VolturnUS 1:8, “the first offshore wind turbine in the Americas,” was deployed in Castine Harbor on June  2, 2013, by the University of Maine and its partners, Cianbro and Maine Maritime Academy.
VolturnUS 1:8, “the first offshore wind turbine in the Americas,” was deployed in Castine Harbor on June 2, 2013, by the University of Maine and its partners, Cianbro and Maine Maritime Academy.
On January 14, on a 2-1 vote, the Public Utilities Commission approved a term sheet, outlining basic agreed-upon conditions, for the proposed Maine Aqua Ventus offshore wind energy pilot project off the island of Monhegan. That approval paves the way toward final approval of a deal to use fees levied on electric ratepayers to help finance further tests of the University of Maine's patent-pending Volturn US floating wind turbine technology.

The new design was first demonstrated with the launch of the 6-megawatt VolturnUS 1:8 turbine off Castine last June. The event marked the first time offshore wind electrons have come into the US grid.

According to the term sheet's conditions, Maine Aqua Ventus - a public-private consortium of 70 partners including UMaine, construction company Cianbro and Emera Maine (formerly Bangor Hydro) - will sell power to CMP for 23 cents per kilowatt hour. The PUC will still need to review the long-term contract that Maine Aqua Ventus works out with CMP before giving final approval.

Maine Aqua Ventus is currently competing with six other offshore wind projects for a $46.6 million Department of Energy (DOE) grant to build a two-turbine, 12-megawatt, floating deepwater offshore wind pilot project 2.5 miles south of Monhegan and 12 miles from the mainland, which could power approximately 6,500 homes. More importantly the pilot project aims to demonstrate to the world that Maine has a way to mass produce renewable energy at a potentially affordable cost - and demonstrate the potential to develop a very large scale 500 MW wind farm in the Gulf of Maine. The DOE is expected to award $46.6 million grants to up to three of the seven competing projects this spring, and the PUC's approval of the term sheet insured that Maine's project stayed in the running.

Gov. LePage and "Windmill Welfare"

Gov. LePage has been a staunch critic of wind power because it currently requires above-market rates. Under the Maine Aqua Ventus proposal, the cost would be about 14 cents above the current standard offer for residential homes. That translates to about 73 cents per month that would be added to the average homeowner's CMP bill.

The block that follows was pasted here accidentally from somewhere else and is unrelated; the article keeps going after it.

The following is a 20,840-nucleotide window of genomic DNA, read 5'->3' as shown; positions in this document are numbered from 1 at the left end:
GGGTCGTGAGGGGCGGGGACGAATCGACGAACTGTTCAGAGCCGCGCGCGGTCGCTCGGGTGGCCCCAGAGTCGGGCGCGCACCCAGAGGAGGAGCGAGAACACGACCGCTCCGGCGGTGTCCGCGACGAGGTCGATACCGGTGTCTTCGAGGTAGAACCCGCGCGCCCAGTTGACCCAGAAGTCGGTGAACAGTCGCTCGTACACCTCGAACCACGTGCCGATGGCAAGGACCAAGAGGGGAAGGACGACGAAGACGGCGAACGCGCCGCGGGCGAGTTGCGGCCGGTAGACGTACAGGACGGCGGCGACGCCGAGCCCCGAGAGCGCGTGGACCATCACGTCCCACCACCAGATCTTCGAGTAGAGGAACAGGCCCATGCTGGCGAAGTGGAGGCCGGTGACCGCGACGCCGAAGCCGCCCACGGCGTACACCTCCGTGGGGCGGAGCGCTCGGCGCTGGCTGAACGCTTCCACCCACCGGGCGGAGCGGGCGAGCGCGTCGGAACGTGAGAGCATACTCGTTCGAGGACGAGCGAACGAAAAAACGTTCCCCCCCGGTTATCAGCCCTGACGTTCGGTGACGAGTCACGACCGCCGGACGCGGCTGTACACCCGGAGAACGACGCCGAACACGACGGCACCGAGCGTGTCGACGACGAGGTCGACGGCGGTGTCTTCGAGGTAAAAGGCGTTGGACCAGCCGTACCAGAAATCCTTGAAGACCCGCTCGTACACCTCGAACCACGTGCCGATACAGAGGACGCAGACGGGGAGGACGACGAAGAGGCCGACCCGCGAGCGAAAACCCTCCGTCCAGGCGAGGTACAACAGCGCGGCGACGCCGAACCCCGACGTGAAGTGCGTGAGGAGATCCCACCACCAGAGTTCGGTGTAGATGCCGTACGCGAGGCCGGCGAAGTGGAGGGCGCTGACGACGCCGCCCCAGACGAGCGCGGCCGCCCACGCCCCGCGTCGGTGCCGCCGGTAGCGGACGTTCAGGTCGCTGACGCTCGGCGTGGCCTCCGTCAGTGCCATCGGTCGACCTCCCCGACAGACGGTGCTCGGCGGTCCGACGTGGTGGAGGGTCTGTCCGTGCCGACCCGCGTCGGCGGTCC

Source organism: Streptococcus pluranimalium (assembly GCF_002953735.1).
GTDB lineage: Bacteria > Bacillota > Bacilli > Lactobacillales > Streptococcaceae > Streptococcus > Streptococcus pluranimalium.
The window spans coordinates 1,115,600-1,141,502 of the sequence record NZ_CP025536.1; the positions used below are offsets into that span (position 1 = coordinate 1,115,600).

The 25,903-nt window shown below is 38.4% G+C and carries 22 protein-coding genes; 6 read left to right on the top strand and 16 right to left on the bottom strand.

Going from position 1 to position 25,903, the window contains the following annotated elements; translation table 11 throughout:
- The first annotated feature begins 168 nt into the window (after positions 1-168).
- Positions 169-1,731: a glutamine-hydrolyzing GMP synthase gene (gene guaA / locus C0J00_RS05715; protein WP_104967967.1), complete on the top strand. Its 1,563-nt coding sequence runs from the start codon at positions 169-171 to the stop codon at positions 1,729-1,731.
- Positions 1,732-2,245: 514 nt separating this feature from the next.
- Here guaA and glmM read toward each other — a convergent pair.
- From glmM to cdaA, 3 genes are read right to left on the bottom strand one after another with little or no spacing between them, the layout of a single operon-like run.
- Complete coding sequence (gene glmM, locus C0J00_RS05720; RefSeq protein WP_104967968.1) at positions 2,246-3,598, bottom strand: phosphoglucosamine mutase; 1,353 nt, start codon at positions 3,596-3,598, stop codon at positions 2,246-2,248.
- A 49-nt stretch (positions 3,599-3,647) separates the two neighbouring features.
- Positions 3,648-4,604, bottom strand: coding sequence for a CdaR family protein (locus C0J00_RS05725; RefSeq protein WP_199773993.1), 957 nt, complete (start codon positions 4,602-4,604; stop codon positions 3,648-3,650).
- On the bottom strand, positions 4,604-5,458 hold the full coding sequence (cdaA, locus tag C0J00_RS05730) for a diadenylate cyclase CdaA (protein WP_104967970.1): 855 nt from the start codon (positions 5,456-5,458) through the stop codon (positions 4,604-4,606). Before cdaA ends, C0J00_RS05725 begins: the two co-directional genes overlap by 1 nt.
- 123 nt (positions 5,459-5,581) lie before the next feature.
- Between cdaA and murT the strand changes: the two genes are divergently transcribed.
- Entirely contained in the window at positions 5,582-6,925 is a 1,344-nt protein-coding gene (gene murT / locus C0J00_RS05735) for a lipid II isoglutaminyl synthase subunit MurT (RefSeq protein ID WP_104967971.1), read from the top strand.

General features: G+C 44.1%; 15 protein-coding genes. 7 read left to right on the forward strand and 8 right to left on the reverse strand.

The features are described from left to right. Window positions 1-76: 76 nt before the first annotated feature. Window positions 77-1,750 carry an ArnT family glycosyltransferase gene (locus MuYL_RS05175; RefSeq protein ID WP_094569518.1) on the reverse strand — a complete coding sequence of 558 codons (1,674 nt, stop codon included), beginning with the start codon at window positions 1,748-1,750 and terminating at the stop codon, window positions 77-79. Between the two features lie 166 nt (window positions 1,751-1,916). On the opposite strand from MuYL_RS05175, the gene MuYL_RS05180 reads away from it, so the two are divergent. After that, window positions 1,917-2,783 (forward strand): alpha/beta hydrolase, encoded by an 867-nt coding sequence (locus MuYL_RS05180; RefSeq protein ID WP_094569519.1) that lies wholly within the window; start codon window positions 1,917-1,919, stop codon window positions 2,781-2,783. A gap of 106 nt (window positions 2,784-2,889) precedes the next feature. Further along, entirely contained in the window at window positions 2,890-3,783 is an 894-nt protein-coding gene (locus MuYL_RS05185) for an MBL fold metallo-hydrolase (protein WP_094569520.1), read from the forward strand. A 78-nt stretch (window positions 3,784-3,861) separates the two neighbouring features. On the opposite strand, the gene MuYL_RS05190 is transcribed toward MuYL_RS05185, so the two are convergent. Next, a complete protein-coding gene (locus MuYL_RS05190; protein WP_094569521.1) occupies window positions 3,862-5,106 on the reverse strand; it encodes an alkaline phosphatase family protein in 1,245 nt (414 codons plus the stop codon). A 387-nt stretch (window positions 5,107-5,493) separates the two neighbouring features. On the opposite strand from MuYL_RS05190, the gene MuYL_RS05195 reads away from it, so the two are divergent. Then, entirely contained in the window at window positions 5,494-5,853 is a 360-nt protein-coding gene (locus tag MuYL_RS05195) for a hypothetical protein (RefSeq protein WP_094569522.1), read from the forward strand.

In an interview with WGAN News Radio host Ethan Strimling on January 18, Gov. LePage, who has made scrutinizing the state's welfare programs for the poor a priority, said wind subsidies fell into the same category.

"The biggest corporate welfare in the country is subsidies to windmills, which I can't do anything about and I think that's an abomination, particularly when those windmills charge the ratepayers some of the highest electricity rates in the country," said LePage. "I find it appalling that they get these $300,000 to $400,000 subsidies for windmills irrespective of what they charge us, the ratepayers."

"The Henry Ford of Offshore Wind?"

According to the developers of the Maine Aqua Ventus project, the 73 to 75 cents a month that ratepayers will pay to support the offshore wind experiment is a small price to pay for an energy investment that could pay large dividends in the future.

"In some ways [the ratepayer fee] is an ugly number. It's an artificial number," said Dr. George Hart, co-founder of the Ocean Energy Institute, at a recent forum at the University of Southern Maine sponsored by the Energy and Energy Technology Council of Maine (E2Tech).

According to Hart, the above-market rates are due to the fact that there are large up-front costs associated with the initial stage of development and data gathering. While offshore wind technology is nothing new - Europe has been producing offshore wind for over 20 years - Hart said that the ultimate goal is for UMaine's floating wind turbine technology to create a cheap way to mass-produce the platforms and set the standard for offshore wind production around the world.